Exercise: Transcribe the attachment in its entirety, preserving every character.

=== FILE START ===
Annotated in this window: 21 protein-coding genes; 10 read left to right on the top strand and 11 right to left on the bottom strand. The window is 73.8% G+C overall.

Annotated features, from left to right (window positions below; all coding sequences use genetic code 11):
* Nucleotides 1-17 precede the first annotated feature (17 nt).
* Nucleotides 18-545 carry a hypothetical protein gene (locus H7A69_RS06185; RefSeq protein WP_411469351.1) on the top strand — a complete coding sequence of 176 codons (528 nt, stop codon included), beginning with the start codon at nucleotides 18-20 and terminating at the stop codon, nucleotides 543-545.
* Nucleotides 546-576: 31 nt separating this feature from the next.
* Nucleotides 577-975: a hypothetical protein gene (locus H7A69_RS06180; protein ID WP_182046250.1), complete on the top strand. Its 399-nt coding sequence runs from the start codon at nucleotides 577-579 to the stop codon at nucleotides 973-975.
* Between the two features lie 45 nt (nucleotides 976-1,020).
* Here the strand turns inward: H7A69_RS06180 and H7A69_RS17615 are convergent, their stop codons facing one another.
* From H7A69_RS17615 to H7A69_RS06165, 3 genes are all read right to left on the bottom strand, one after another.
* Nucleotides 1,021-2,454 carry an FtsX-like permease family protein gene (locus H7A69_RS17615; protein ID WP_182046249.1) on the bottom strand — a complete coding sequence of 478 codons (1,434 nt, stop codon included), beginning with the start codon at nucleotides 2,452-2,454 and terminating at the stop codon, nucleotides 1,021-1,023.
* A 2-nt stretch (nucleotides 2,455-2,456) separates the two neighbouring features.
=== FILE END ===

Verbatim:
Annotated in this window: 21 protein-coding genes; 10 read left to right on the top strand and 11 right to left on the bottom strand. The window is 73.8% G+C overall.

Annotated features, from left to right (window positions below; all coding sequences use genetic code 11):
* Nucleotides 1-17 precede the first annotated feature (17 nt).
* Nucleotides 18-545 carry a hypothetical protein gene (locus H7A69_RS06185; RefSeq protein WP_411469351.1) on the top strand — a complete coding sequence of 176 codons (528 nt, stop codon included), beginning with the start codon at nucleotides 18-20 and terminating at the stop codon, nucleotides 543-545.
* Nucleotides 546-576: 31 nt separating this feature from the next.
* Nucleotides 577-975: a hypothetical protein gene (locus H7A69_RS06180; protein ID WP_182046250.1), complete on the top strand. Its 399-nt coding sequence runs from the start codon at nucleotides 577-579 to the stop codon at nucleotides 973-975.
* Between the two features lie 45 nt (nucleotides 976-1,020).
* Here the strand turns inward: H7A69_RS06180 and H7A69_RS17615 are convergent, their stop codons facing one another.
* From H7A69_RS17615 to H7A69_RS06165, 3 genes are all read right to left on the bottom strand, one after another.
* Nucleotides 1,021-2,454 carry an FtsX-like permease family protein gene (locus H7A69_RS17615; protein ID WP_182046249.1) on the bottom strand — a complete coding sequence of 478 codons (1,434 nt, stop codon included), beginning with the start codon at nucleotides 2,452-2,454 and terminating at the stop codon, nucleotides 1,021-1,023.
* A 2-nt stretch (nucleotides 2,455-2,456) separates the two neighbouring features.